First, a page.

We did all our recording together, he on bouzouki and myself on guitar. The next day, as I began to play with the tracks, I found that they were super-easy to overdub. It is amazing how playing music with someone else results in a track that is much more musical than anything you can do alone. It is that relationship between musicians that is the real magic dust and it is what transforms notes to music. I feel like we captured some of that here and, at the very least, it was a whole lot of fun.
This track is a combination of two traditional tunes. The first tune is called South Wind and is one we just started playing. The second is a popular jig called Out on the Ocean. I love how the bouzouki (left speaker) just seems to lick around the guitar melody (right speaker). Incidentally, I’ve added this track to the working album title called Two Old Stones (George, did I tell you we’re making an album?)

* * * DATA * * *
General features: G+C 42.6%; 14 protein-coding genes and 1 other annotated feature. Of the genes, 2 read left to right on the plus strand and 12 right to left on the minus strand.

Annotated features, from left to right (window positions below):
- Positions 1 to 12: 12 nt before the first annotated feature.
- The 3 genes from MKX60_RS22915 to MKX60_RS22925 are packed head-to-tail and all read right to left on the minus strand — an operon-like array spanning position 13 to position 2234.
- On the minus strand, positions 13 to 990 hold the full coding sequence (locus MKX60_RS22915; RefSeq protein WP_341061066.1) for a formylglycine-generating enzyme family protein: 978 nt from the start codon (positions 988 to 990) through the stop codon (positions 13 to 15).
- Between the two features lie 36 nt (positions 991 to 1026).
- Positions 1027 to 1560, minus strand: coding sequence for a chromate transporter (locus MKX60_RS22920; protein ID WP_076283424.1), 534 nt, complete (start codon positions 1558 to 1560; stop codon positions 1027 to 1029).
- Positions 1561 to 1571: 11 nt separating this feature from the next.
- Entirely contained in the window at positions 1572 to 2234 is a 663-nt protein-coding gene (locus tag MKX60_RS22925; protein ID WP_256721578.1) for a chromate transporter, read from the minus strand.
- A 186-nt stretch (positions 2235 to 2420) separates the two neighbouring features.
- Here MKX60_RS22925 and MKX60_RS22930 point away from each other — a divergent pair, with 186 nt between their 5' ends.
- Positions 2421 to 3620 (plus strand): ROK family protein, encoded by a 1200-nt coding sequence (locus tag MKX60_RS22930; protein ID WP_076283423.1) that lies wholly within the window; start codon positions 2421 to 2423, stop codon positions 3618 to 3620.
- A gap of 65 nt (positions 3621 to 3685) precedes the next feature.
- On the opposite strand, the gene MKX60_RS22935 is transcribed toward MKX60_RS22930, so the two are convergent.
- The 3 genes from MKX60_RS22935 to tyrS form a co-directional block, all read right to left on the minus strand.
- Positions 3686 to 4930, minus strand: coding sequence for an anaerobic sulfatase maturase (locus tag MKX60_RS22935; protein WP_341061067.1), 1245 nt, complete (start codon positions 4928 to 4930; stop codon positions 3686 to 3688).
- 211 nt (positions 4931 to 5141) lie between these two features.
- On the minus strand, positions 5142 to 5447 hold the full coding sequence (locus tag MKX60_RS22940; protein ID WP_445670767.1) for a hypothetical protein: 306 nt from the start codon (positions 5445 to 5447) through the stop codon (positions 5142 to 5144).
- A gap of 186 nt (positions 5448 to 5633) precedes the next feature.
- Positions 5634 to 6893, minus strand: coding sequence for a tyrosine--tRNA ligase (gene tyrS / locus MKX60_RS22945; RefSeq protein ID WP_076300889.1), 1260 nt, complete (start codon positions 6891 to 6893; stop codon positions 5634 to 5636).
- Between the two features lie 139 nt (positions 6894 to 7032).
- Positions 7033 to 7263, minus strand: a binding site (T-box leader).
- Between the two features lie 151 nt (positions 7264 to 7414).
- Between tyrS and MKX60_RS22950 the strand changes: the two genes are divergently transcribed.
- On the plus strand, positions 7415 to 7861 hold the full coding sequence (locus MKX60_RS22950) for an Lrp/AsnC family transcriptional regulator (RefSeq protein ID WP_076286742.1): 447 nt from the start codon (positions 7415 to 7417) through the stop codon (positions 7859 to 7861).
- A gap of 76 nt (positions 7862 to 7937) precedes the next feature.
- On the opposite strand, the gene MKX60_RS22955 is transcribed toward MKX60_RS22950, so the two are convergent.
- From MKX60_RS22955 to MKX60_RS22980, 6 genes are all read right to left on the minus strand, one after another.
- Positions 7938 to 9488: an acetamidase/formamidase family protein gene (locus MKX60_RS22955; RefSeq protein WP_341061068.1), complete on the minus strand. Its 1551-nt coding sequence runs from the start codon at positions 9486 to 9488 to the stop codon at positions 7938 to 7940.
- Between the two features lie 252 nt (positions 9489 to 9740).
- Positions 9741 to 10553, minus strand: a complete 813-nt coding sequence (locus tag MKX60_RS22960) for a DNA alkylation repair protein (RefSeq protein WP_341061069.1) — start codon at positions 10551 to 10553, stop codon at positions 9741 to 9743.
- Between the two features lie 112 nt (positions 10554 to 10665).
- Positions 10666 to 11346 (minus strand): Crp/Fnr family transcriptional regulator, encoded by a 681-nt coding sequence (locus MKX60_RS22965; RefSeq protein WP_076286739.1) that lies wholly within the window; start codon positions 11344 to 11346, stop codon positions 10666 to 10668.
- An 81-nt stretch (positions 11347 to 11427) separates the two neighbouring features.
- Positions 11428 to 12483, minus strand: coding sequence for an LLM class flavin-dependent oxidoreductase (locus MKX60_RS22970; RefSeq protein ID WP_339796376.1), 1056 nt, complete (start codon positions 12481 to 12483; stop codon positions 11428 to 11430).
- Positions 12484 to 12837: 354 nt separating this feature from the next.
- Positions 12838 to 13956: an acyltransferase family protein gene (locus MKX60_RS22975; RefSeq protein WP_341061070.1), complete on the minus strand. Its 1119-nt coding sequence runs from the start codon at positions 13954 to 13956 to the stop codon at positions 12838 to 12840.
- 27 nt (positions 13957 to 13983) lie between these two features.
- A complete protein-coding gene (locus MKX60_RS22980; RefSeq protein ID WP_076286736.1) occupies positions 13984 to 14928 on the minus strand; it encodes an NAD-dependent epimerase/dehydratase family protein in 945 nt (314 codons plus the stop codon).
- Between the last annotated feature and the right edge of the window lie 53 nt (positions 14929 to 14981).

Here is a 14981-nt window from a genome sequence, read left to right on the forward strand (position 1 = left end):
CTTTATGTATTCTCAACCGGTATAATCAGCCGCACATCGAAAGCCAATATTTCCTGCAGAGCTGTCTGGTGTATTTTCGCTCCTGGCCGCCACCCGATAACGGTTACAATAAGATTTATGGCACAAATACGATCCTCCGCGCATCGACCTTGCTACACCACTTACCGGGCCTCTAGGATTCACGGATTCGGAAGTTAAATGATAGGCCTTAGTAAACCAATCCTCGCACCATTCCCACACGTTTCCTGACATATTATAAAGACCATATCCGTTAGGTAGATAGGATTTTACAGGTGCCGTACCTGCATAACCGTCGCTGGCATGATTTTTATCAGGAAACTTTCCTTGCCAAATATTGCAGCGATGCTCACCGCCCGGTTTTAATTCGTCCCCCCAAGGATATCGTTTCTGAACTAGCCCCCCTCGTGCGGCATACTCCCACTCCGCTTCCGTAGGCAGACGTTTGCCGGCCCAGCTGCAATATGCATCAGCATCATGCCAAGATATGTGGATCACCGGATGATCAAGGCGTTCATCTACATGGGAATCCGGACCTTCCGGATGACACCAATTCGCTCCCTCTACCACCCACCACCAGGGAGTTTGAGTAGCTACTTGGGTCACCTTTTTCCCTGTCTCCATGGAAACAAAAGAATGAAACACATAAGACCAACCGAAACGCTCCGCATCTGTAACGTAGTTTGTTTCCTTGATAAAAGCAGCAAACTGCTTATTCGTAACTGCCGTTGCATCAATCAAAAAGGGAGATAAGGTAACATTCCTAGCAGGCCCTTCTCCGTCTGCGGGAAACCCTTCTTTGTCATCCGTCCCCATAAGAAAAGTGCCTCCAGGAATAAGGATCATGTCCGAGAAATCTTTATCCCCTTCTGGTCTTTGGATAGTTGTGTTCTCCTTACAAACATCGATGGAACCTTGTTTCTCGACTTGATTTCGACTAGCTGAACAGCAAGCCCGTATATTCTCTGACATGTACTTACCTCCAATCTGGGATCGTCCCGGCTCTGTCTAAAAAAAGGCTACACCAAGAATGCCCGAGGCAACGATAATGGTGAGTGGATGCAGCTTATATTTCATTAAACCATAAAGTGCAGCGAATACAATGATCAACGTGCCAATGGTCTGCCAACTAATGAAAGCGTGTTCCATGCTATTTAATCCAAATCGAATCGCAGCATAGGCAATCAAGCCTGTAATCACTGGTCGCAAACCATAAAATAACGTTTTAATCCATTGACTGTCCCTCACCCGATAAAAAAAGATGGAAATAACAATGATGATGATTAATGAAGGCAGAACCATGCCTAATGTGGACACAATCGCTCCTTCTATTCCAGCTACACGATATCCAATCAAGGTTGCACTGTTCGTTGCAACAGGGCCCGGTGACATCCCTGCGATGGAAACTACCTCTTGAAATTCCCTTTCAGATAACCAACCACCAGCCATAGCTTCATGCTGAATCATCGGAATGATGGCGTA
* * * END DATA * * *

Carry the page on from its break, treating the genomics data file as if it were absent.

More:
South Wind Out OnThe Ocean by baconworks
My long time cohort Roger Hunnewell, A.K.A the Beave, was visiting this weekend. Roger and I started the band that we eventually would call Amadán, many years ago. I have not had much of an opportunity to hang out with Rogi lately. Needless to say, we reminisced over a few cigars and couple of frosty brews. At about three in the morning, after being sufficiently over-served, we decided to flip on the recording equipment. After trying out a few tunes and discovering that we should have started recording long before all the ales and cigars, we opted for a tune with an easier pace.